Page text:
The Sin Eaters’ debut performance was in The Co-Prosperity Sphere gallery in Chicago. This three-day cycle of work illustrated the process of sin-eating between bodies in American culture by means of iconic foods.
Friday Night: Comfort Food
Comfort Food presented the audience with the buffet options of green bean casserole, corn on the cob, and spaghetti with tomato sauce. These foods usually conjure nostalgia or sentimental feelings. With The Sin Eaters though, nothing is safe.
Before the performance could begin, audience members needed to write down a personal, anonymous sin that they had committed on small paper plates. They then would request a given comfort food to accompany their sin, and the plates would accumulate on the banquet table.
Once the table was full, The Sin Eaters went on a feeding frenzy into ingest all of the comfort food, announcing each anonymous sin to the crowd as they went. By taking in these sins, The Sin Eaters were absolving the transgressions of the audience: the sin was in them now.
Saturday Night: Peccadillo Pie
Peccadillo Pie had The Sin Eaters engorging on their own little sins within the trio. The first 36 audience members were given papers in the shape of pie slices where they could write a topic for a sin. It was their choice as to which of The Sin Eaters received their slice, which they wrote a personal sin of their own based on the topic. These personal peccadillo slices were then placed at the bottom of one of three pie tins reserved for each eater.
When a pie tin was full of written sin, a real pie was placed on top–either a homemade blueberry, lemon meringue, or cherry pie made by The Sin Eaters. The performance began when all nine pies were placed on the tables, those tables moved into a triangle enclosing The Sin Eaters, and the pie-eating competition triangle was rung.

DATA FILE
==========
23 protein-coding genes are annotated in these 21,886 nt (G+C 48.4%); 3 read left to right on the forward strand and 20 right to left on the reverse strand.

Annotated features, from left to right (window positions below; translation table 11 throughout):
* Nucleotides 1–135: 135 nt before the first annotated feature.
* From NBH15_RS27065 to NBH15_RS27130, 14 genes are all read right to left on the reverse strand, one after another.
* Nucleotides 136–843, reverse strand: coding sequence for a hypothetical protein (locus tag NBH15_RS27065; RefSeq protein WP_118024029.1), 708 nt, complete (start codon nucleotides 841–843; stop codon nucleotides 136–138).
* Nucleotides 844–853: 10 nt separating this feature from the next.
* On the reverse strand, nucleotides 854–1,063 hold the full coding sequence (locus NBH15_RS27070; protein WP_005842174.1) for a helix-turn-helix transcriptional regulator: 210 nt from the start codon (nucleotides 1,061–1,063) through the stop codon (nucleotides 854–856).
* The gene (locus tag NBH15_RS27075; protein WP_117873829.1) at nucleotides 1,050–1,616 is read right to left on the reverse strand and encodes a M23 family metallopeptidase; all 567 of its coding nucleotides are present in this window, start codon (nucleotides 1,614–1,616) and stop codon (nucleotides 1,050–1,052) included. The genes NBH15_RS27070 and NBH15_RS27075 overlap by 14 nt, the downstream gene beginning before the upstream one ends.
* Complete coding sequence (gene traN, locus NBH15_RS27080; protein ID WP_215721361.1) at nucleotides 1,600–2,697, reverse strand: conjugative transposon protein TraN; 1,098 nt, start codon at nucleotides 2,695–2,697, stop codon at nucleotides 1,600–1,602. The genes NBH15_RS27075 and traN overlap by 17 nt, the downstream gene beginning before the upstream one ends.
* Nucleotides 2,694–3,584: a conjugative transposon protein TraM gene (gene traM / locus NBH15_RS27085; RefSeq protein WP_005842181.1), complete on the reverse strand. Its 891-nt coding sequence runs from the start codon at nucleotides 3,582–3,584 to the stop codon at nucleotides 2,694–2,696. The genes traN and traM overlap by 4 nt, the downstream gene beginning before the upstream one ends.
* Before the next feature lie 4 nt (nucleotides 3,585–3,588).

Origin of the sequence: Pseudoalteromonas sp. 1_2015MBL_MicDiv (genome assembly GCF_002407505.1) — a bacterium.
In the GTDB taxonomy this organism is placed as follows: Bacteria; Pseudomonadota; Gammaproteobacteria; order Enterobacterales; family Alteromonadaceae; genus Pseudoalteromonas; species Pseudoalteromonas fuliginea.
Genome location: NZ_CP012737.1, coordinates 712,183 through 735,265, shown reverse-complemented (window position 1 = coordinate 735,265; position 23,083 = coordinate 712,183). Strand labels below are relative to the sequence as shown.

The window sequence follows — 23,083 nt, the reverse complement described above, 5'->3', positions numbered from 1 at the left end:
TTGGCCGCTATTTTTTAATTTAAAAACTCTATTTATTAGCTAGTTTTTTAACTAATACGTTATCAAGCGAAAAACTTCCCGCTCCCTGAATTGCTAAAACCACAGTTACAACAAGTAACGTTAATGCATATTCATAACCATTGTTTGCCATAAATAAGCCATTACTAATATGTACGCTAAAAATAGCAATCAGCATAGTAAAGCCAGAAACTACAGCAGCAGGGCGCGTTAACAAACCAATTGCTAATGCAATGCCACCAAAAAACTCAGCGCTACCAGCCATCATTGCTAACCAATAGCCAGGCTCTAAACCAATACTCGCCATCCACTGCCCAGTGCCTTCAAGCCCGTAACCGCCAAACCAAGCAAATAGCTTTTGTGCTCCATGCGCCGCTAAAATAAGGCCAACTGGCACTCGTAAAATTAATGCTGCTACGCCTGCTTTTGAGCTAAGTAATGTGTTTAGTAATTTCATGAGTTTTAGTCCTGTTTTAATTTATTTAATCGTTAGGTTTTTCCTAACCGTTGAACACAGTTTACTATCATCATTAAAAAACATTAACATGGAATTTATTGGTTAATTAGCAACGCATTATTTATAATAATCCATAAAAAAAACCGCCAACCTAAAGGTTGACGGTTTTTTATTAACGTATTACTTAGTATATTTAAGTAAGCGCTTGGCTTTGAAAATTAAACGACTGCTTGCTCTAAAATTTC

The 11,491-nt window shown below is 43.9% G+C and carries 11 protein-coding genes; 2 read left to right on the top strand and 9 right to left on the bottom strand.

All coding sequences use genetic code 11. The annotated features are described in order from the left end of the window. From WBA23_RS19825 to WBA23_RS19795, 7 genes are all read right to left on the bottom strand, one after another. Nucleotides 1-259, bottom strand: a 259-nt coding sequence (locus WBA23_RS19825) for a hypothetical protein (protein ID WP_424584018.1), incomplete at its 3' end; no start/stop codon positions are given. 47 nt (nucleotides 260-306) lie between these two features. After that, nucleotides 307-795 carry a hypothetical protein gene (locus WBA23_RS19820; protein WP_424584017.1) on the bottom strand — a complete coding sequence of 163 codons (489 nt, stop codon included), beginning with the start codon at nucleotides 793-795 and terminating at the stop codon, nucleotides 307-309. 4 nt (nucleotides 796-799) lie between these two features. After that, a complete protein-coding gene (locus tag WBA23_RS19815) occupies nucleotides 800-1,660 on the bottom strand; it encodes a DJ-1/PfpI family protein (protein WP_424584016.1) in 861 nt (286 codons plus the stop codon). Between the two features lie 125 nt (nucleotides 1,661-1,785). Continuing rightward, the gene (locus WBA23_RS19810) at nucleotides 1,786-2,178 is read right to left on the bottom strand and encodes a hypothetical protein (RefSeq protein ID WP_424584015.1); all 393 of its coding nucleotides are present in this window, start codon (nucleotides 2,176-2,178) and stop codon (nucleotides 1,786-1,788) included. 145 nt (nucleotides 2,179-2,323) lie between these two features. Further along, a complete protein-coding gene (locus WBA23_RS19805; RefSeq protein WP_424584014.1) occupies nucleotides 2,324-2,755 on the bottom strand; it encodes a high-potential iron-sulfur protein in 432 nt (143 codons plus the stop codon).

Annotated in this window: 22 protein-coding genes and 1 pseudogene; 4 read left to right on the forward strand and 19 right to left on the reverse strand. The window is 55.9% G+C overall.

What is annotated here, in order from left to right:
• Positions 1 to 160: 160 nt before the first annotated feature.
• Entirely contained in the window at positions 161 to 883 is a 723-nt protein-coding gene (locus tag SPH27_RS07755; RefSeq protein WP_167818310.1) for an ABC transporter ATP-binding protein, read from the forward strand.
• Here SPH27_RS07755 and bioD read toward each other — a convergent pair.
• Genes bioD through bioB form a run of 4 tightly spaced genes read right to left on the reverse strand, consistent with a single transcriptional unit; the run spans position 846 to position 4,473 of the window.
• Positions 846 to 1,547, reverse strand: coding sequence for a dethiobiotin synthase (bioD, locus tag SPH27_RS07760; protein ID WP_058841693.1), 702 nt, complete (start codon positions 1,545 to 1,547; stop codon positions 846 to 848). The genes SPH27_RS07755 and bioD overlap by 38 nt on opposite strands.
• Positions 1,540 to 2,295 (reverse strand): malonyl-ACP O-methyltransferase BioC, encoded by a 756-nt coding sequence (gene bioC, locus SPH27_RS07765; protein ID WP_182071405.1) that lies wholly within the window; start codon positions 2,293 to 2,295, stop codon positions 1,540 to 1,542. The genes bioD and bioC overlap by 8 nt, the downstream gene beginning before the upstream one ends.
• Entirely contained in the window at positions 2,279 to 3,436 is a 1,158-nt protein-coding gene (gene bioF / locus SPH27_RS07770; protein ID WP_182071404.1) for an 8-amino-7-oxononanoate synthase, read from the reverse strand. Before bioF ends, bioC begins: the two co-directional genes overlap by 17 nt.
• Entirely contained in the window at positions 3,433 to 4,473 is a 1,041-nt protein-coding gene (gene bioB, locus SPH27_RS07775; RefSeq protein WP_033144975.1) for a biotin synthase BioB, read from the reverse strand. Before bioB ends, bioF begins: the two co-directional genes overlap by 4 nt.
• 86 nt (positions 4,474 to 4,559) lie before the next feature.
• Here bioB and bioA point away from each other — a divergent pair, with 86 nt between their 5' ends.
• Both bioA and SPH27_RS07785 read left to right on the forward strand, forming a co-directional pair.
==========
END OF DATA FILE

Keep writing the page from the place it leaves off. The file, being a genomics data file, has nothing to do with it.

During a series of intense timed trials, The Sin Eaters devoured through each of the nine pies and then recited whatever text was revealed underneath the crust. Eventually, each of The Sin Eaters had every pie on their faces and in their stomachs along with a mixed chorus of their own sins on their tongues.
After two days, they had ingested the sins of an entire audience as well as their own sins. They were pie-eyed on confession, to say the least.
Sunday Morning: Pareidolia Picnic
Pareidolia Picnic was set Sunday morning as a palette cleanser for The Sin Eaters and a challenge to the audience. Pareidolia is the phenomenon of seeing faces in surrounding architecture, inanimate objects, and nature. The Sin Eaters decided to apply this concept to their grilled cheese eating competition for the picnic–but rather than finding the Virgin Mary, the participants discovered that the profiles of each of The Sin Eaters were on their sandwiches.
These participants raced to eat their sandwiches in the fastest time. The first-place eater received a gift certificate at a local cheese shop to make their own sandwiches.
The top three eaters were required to recite the sin that was on their plate–a personal sin of one of The Sin Eaters. In doing so, these grilled cheese eaters devoured the sins of The Sin Eaters, thereby absolving Moe, Kellen, and Mike of the sin they ingested during the course of the previous two nights.
In essence, this cycle showed that sin can be a transfer between bodies through the ritual of sin eating. Everyone can sin, devour, and absolve for anyone. The question is whether we are strong enough as a culture to belly up to the banquet table.